“Preemptive action is needed to ensure that Park Ave remains metro Orlando’s premier ‘Main Street’ experience in the minds of Central Florida residents, given the ascendancy of newer competitors such as Winter Garden, Mt. Dora, etc.” the report states.

The report also calls on Rollins College to help improve the Fairbanks Avenue area as a gateway to the small liberal arts campus.

“Fairbanks Avenue has long ranked as Winter Park’s most underwhelming commercial corridor, yet it is the prime gateway to Park Avenue as well as the front door to Rollins College, which would seem to have the mandate, the incentive and the financial wherewithal to reinvigorate the two-block stretch it primarily owns and controls so as to better compete with prospective students, professors and researchers (as well as engender good will as a tax-exempt institution)—similar to
how many other elite colleges and universities across the country, in partnership with local government, have acted aggressively to elevate their surroundings for such purpose (even at the expense of their portfolio’s operating margins),” states the report.

The recommendations are scheduled as an item for discussion on Wednesday’s City Commission agenda.

See who’s moving up

Longtime Planning & Zoning Director Jeff Briggs is retiring and Allison McGillis will step into the role after serving as assistant director and preparing for the succession for 14 months. McGillis graduated from Rollins College with a degree in Environmental Studies and Civic Urbanism and a master’s degree in Civic Urbanism. She holds certifications from the Congress for New Urbanism and is a member of American Institute of Certified Planners. Briggs served the city for 45 years and will take on a role as a consultant.

Peter Moore, division director of the Office of Management and Budget, and Pam Russell, division director of Human Resources, will take on the elevated titles of director for their respective departments after a recent pay and benefit study recommended the changes.

Moore joined the city in 2006 and has served in a number of roles. He holds an economics and history degree from Furman University and an MBA from Rollins. Russell joined the city in 2021 and graduated from Trevecca Nazarene University and served in the Army.

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Open Letter to Current Mayor & Commissioners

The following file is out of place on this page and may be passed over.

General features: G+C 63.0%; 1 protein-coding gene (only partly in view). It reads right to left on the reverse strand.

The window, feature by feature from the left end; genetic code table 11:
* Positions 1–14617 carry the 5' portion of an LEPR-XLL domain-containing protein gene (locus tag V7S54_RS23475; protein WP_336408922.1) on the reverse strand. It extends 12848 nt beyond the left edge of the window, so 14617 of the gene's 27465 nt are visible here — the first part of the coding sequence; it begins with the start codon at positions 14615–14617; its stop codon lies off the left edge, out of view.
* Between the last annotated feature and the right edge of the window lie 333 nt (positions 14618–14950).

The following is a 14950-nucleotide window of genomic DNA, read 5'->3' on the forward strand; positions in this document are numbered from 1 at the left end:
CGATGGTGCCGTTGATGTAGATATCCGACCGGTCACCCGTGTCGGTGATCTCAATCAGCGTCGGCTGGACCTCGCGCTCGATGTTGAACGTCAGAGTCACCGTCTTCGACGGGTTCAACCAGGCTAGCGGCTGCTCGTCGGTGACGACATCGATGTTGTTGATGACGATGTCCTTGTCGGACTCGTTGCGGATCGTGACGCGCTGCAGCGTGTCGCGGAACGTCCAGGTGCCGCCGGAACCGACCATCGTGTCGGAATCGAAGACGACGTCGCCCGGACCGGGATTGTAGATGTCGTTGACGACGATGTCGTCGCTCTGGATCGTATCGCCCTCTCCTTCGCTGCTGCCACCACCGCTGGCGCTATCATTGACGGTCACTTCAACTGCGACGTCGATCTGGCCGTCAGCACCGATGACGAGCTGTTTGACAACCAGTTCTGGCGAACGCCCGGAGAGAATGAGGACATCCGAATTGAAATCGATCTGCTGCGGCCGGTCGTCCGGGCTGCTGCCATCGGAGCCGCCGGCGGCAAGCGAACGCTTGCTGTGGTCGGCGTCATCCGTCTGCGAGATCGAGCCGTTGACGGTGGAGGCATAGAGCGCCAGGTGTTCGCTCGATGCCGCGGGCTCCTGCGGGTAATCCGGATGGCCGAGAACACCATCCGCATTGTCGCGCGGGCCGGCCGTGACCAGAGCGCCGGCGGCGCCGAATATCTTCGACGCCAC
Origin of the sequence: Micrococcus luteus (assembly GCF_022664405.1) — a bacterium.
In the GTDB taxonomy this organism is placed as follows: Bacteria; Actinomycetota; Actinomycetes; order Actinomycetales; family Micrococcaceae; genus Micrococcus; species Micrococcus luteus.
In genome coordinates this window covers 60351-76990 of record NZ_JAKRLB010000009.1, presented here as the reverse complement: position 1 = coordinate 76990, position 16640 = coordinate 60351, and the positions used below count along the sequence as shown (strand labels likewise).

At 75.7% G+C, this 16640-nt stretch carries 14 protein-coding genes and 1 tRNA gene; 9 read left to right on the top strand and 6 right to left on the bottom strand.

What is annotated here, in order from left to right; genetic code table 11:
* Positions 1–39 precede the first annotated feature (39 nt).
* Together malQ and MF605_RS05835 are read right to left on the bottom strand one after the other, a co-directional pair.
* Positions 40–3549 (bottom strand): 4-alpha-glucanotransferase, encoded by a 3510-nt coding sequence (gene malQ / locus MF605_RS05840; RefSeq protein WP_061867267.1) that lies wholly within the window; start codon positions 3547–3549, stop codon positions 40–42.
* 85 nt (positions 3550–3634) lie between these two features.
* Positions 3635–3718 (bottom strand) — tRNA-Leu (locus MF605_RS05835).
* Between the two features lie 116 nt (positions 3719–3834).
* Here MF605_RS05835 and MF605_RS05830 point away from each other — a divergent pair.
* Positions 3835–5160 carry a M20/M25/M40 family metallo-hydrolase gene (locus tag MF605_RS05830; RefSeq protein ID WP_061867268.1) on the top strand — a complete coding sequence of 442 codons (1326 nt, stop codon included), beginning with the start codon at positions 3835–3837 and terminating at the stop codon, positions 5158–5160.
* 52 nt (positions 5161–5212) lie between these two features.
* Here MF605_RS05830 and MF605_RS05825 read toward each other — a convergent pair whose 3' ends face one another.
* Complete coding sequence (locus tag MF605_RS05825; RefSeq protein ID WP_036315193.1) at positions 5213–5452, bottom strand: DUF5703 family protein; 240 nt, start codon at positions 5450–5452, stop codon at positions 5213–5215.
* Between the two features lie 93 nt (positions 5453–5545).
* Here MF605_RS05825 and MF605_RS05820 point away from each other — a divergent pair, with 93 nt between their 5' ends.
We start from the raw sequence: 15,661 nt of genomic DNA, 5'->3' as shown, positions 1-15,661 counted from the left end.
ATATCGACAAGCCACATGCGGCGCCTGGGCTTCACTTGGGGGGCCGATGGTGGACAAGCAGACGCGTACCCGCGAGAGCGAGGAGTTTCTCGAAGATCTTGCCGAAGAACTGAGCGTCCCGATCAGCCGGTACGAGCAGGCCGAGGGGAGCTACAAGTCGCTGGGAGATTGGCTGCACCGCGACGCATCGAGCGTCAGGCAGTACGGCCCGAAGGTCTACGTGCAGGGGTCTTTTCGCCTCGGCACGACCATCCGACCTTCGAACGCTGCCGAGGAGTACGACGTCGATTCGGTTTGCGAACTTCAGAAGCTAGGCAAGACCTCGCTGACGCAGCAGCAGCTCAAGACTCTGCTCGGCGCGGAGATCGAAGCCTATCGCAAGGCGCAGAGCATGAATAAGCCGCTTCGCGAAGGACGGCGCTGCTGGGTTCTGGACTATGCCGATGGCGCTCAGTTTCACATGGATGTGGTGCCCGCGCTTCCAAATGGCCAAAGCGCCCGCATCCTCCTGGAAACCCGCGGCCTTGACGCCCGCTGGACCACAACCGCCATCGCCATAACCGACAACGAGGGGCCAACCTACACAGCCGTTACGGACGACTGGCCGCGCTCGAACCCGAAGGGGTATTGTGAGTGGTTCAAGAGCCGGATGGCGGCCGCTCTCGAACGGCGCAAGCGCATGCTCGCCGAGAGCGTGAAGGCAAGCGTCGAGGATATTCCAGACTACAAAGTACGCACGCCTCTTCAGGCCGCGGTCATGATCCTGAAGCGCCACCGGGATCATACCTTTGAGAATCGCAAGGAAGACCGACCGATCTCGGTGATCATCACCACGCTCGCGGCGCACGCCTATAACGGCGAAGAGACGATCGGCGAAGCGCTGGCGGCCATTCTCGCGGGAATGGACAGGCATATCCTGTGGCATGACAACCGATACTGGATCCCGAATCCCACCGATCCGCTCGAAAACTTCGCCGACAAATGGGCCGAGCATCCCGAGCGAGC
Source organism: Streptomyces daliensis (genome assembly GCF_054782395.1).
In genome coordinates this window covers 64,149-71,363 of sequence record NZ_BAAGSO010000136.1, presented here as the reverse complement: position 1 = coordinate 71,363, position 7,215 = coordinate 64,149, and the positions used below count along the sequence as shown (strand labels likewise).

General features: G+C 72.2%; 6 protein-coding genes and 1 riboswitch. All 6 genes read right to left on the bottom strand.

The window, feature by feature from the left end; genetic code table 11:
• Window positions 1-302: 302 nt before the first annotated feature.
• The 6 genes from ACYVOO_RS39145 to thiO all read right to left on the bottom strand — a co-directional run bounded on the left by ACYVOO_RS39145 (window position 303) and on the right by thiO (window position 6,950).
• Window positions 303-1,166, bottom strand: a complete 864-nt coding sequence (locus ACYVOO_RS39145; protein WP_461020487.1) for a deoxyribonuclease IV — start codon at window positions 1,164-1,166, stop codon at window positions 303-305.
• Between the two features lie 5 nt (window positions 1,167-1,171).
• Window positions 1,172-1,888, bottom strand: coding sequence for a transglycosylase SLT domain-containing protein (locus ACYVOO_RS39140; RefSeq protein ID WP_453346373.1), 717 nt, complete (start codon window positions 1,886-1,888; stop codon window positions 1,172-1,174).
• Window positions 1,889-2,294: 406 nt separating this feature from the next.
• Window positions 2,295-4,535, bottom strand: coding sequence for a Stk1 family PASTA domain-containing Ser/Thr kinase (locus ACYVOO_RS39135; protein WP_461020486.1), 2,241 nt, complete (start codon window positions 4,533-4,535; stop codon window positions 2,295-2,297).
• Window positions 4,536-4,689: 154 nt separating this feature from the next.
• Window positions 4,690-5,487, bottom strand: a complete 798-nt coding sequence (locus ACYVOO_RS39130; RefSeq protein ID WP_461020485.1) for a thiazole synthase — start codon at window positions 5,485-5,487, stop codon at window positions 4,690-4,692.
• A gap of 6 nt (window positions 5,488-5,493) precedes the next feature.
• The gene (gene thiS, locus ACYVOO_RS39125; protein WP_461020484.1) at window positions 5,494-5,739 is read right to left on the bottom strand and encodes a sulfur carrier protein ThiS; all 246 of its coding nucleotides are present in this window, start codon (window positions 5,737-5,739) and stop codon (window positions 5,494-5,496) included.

Open Letter to Current Mayor & Commissioners

Open Letter to Current Mayor & Commissioners

Do not blow this opportunity again. Now is the time for the Post Office!

Guest Columnist Sally Flynn / June 20, 2021

On June 9, the Orlando Sentinel published a letter from six former Winter Park mayors cautioning the current Winter Park Commission against acquiring the Winter Park Post Office property for the purpose of expanding Central Park.

I do not care what these past mayors think about how we should spend our money, and I don’t believe most Winter Park citizens do, either.

In 1886, When Charles Hosmer Morse deeded the land that is now Central Park to the City, that deed came with a restriction protecting the park from commercial use or development. For 135 years, Winter Parkers have honored that restriction and have taken pride in enhancing and expanding the park.

Protecting the Park

Over the years, City leaders have created a web of local ordinances to protect the park. In 1999, a citizens’ initiative put in place a prohibition to keep the City from building on land in or adjacent to Central Park. In 2009, the height of properties affecting the open vista of Central Park was limited to two stories. In 2011, the downtown area that includes Park Avenue, Central Park and the Post Office was placed on the National Register of Historic Places. In the 2016 Visioning process, Winter Park residents stated unequivocally that one of their top priorities is the expansion of green space within our community.

City has long history of effort to acquire the Post Office

In 2014, then-Congressman John Mica arranged a meeting with the U.S. Postal Service (USPS) and the City, and a series of productive negotiations commenced. The USPS agreed to allow their facilities to be separated between a downtown retail facility and a separate distribution facility. This made the project more affordable and was agreeable to both the City and USPS.

USPS was willing to move

By January 2015, negotiations had progressed. USPS Vice-president of Facilities wrote in response to City Manager Randy Knight’s suggestion of a particular site, “Randy, after completing a few layouts, we believe that the site has high potential of working for us (subject to a 30% design). I think you should proceed with your discussion with the City Council.”

City stalls negotiations

Instead of following the USPS V.P.’s recommendations to continue discussions at the Commission level, however, staff prepared an agenda item recommending the Commission delay negotiations and, instead, prepare a notice of disposition to sell Progress Point and use the proceeds to purchase the Post Office. Mayor Steve Leary moved to cease negotiations with the Post Office; his motion passed on a 3-2 vote.